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P55 On A Budget: Five Core i5/i7 Motherboards For $100-$150

ECS P55H-A

Famed for its low-cost products, Elitegroup Computer Systems has also produced a performance-oriented “Black Series” for several years to gain recognition among enthusiasts. Black Series motherboards also provide moderate feature and BIOS enhancements compared to the company’s other products, and the P55H-A is no exception. Internal power and reset buttons, a Port 80 diagnostics display, and an I/O panel CLR_CMOS button set the P55H-A apart from less expensive ECS products, while setting it ahead of similarly-priced models from better-known “enthusiast” brands.

A row of electronic pathway switches above the upper PCIe slot allows you to change modes from single x16 to dual x8 pathways when a second graphics card is installed, potentially making this a better choice than models limited to x16/x4 when building for high-end CrossFire graphics solutions. A x4 slot two positions below the upper slot provides enhanced bandwidth for medium-performance add-in cards, but its closed end unfortunately prevents use with longer x8 and x16 expansion cards.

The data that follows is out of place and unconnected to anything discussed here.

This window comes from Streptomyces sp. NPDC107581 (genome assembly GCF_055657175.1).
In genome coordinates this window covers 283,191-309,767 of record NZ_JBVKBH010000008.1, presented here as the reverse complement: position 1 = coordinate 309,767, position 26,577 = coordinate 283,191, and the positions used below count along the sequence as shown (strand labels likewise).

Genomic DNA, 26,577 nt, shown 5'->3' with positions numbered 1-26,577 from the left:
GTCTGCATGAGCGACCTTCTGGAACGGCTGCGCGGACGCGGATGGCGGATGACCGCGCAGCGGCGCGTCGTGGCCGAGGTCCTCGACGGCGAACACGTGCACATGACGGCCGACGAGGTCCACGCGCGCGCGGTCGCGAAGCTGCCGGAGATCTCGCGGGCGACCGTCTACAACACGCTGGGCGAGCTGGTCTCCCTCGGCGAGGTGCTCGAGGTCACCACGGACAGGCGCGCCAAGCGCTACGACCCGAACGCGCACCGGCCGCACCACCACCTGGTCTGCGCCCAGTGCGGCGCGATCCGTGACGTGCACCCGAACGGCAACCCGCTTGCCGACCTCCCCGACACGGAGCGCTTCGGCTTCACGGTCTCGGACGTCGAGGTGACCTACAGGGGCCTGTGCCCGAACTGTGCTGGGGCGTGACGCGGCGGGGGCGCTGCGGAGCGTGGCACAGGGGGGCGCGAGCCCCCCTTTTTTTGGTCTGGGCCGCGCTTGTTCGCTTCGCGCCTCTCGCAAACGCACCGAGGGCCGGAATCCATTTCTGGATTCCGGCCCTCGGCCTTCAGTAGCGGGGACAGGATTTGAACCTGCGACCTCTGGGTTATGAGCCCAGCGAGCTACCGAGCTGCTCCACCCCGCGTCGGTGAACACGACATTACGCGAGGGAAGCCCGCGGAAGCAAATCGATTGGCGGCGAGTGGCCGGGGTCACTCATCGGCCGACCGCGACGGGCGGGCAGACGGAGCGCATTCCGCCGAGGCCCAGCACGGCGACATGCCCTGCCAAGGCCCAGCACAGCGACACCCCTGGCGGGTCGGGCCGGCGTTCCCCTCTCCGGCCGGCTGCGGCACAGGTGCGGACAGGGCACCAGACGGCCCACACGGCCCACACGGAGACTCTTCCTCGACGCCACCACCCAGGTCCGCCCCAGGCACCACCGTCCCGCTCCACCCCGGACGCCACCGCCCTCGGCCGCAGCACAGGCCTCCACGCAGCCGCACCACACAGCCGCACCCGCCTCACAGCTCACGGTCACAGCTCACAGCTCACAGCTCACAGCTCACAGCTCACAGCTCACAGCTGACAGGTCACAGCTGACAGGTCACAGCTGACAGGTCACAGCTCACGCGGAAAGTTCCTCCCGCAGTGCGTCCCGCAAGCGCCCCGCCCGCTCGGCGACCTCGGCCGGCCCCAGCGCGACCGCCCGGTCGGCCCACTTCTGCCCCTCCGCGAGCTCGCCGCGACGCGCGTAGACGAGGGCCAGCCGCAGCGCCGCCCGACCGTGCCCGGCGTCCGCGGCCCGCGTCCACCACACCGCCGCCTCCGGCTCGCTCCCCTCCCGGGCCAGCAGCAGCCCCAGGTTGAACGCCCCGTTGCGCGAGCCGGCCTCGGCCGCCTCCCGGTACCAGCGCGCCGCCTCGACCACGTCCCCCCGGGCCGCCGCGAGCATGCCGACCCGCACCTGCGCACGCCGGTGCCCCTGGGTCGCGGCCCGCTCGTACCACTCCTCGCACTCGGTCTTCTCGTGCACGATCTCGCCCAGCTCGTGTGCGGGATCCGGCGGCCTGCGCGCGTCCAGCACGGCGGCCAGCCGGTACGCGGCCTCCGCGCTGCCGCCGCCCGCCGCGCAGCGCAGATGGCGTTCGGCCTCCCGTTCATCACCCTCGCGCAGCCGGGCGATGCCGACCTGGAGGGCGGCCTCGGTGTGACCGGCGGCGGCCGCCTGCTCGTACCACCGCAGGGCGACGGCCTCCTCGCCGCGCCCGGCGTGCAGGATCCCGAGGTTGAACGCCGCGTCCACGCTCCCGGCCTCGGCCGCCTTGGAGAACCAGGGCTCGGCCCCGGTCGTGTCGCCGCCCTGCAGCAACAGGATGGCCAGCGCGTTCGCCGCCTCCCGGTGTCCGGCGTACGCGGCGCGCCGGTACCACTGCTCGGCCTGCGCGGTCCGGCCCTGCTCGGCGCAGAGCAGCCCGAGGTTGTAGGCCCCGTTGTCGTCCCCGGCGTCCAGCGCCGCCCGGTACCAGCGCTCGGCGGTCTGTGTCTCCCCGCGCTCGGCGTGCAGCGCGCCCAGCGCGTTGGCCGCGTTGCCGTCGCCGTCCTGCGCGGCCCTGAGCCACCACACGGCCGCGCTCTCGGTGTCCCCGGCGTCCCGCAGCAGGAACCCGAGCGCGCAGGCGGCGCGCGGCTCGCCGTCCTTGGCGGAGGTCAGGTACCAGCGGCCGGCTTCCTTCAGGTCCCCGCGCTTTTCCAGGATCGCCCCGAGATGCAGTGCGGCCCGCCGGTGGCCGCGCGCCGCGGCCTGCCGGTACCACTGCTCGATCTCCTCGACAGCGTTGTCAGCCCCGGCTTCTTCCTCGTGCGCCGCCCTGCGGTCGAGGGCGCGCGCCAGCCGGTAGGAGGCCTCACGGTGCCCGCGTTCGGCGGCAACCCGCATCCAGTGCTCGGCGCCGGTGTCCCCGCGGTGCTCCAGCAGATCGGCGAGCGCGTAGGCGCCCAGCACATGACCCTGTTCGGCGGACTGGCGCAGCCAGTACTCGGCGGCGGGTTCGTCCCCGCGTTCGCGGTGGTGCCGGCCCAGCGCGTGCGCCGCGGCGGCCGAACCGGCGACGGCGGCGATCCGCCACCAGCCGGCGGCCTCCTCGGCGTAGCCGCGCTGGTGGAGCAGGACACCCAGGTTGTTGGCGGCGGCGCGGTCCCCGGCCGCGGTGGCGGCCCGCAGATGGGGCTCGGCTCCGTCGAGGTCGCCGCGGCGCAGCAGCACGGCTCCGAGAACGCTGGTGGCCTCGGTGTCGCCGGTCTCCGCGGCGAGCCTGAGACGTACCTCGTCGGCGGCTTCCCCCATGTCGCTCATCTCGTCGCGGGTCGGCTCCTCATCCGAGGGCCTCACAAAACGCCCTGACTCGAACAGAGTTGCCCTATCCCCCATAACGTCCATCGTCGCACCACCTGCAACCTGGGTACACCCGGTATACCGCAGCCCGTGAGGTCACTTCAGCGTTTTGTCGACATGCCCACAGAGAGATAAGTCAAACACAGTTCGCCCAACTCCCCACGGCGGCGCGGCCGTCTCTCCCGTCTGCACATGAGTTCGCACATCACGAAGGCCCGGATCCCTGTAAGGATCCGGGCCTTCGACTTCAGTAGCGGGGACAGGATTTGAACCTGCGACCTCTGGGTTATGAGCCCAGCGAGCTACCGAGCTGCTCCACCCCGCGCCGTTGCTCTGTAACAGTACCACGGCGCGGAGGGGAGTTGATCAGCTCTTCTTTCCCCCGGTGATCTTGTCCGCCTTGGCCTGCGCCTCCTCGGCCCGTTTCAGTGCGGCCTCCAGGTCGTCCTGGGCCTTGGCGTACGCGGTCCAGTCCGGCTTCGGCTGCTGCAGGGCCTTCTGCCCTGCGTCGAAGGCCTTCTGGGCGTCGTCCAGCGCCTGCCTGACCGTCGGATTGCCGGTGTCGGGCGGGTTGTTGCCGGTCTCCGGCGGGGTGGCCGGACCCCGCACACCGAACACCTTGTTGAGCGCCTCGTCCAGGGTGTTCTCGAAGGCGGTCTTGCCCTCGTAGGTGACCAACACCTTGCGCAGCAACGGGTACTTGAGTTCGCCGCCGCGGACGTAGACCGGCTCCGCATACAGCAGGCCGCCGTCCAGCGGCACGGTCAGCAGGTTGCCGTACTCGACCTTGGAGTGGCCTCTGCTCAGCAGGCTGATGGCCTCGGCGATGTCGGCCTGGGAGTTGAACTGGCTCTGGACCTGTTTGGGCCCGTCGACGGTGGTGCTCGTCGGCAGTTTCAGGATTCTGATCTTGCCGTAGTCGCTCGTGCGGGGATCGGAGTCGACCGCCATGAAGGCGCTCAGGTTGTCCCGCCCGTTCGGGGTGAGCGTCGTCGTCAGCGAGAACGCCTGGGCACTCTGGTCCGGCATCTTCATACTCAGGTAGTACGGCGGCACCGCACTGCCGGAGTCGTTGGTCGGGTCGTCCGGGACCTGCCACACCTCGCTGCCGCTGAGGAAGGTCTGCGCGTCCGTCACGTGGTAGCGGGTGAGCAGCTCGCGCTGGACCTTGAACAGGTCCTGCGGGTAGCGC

While normally a freebie function of the multi-I/O controller, ECS includes no physical connection for the floppy drive that many Windows XP users require for adding RAID drivers during installation, but still includes the “added-cost” Ultra ATA interface. Though often added as a way to address older and low-cost optical drives, ECS places the Ultra ATA header beneath the lowest PCI slot where cable length issues generally restrict it to lower-bay hard drives.